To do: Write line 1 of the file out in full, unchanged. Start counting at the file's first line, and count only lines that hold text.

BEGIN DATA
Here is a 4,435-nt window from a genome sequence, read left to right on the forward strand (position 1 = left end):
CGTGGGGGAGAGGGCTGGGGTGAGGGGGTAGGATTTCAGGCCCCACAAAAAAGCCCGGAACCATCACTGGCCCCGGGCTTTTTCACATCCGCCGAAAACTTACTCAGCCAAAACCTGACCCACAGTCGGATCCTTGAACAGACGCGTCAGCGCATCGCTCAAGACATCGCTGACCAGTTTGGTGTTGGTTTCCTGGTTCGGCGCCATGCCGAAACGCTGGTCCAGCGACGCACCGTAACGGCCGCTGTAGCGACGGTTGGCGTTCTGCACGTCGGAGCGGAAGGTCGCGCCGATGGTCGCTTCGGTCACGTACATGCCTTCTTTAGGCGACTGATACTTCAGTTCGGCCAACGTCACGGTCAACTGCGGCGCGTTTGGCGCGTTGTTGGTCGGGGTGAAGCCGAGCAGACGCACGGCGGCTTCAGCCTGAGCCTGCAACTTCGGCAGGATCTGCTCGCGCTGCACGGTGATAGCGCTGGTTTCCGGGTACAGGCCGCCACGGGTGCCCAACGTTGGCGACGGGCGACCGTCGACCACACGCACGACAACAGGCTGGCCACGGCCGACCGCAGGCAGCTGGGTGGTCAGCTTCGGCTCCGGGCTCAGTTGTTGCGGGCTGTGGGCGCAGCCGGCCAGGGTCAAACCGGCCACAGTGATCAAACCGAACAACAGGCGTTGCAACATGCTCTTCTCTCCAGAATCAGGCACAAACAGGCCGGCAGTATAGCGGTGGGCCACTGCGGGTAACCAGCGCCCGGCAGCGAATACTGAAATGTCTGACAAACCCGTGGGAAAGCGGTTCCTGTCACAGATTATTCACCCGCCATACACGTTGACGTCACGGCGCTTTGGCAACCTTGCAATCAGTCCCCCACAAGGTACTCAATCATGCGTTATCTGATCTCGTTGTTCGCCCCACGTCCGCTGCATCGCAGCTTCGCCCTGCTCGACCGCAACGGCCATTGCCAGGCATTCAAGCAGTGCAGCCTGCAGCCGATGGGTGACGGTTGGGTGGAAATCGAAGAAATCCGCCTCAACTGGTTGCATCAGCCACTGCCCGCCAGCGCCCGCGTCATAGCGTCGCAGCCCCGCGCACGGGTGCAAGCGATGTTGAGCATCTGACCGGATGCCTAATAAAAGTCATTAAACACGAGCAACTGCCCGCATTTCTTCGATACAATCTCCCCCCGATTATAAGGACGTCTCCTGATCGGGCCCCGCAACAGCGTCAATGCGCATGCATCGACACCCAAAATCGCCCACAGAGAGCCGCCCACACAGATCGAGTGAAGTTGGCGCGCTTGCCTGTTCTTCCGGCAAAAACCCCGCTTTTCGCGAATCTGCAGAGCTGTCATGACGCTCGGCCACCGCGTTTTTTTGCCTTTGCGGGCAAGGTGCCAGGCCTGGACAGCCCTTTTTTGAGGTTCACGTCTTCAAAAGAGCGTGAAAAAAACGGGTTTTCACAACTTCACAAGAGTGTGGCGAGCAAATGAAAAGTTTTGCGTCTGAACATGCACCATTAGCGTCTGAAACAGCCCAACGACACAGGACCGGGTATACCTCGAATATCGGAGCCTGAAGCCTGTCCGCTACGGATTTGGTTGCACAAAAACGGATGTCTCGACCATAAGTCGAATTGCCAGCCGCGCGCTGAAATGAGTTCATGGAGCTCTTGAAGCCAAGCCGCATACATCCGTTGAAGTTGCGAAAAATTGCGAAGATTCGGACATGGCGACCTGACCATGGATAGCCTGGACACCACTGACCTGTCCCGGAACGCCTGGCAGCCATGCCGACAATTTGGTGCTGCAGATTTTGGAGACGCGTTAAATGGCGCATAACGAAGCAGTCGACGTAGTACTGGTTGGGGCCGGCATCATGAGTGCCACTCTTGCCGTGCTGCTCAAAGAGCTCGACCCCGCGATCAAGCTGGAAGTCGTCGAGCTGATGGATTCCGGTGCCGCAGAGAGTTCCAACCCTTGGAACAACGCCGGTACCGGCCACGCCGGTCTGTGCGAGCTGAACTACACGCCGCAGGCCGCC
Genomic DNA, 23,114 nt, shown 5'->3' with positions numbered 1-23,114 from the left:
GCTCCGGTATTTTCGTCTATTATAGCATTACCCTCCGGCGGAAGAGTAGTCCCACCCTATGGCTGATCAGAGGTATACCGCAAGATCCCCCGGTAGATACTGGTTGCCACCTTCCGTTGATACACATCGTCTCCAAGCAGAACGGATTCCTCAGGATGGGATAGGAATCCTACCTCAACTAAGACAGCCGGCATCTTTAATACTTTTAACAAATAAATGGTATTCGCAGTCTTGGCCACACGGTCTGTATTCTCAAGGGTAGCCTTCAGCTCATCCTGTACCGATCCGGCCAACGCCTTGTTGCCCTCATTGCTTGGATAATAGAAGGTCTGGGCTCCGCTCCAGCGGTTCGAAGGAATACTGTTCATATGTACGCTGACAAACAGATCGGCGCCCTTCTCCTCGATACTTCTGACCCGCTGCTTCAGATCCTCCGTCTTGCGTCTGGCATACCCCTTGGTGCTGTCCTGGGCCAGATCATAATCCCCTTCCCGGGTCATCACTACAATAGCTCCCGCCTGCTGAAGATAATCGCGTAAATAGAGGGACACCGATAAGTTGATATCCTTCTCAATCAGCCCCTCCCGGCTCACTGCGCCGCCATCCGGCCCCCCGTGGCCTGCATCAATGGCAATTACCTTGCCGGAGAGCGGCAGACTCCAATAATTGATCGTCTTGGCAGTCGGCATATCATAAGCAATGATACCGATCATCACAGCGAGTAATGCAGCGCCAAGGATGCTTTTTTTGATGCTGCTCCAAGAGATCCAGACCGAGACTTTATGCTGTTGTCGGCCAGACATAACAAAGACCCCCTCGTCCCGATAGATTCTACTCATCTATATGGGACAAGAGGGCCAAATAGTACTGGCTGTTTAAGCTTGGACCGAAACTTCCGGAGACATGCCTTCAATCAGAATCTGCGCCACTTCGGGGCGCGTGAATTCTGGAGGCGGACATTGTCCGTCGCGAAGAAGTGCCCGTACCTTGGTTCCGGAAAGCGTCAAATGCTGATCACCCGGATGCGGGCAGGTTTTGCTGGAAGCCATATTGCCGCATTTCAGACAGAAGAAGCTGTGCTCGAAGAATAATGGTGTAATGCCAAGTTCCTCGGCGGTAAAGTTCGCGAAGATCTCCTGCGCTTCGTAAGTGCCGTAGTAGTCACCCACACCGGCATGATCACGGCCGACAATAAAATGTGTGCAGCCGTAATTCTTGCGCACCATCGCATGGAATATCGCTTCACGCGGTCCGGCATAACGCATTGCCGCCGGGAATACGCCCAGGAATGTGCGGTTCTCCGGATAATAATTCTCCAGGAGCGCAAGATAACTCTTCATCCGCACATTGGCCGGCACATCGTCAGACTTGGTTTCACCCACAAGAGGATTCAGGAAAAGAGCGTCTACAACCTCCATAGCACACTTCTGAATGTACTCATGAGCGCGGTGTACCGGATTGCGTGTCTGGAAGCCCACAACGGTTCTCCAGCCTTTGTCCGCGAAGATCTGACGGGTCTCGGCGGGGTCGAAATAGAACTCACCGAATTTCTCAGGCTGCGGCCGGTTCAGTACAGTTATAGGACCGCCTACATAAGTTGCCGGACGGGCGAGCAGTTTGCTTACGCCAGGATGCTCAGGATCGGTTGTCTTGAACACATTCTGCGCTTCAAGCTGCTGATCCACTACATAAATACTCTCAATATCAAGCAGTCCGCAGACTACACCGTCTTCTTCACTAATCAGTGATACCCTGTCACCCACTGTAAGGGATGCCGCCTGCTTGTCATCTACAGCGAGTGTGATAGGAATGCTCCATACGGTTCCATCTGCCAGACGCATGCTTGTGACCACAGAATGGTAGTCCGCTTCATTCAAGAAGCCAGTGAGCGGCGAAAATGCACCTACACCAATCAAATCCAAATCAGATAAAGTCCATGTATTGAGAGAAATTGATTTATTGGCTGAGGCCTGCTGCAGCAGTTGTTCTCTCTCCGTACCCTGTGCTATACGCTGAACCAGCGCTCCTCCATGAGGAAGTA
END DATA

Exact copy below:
Here is a 4,435-nt window from a genome sequence, read left to right on the forward strand (position 1 = left end):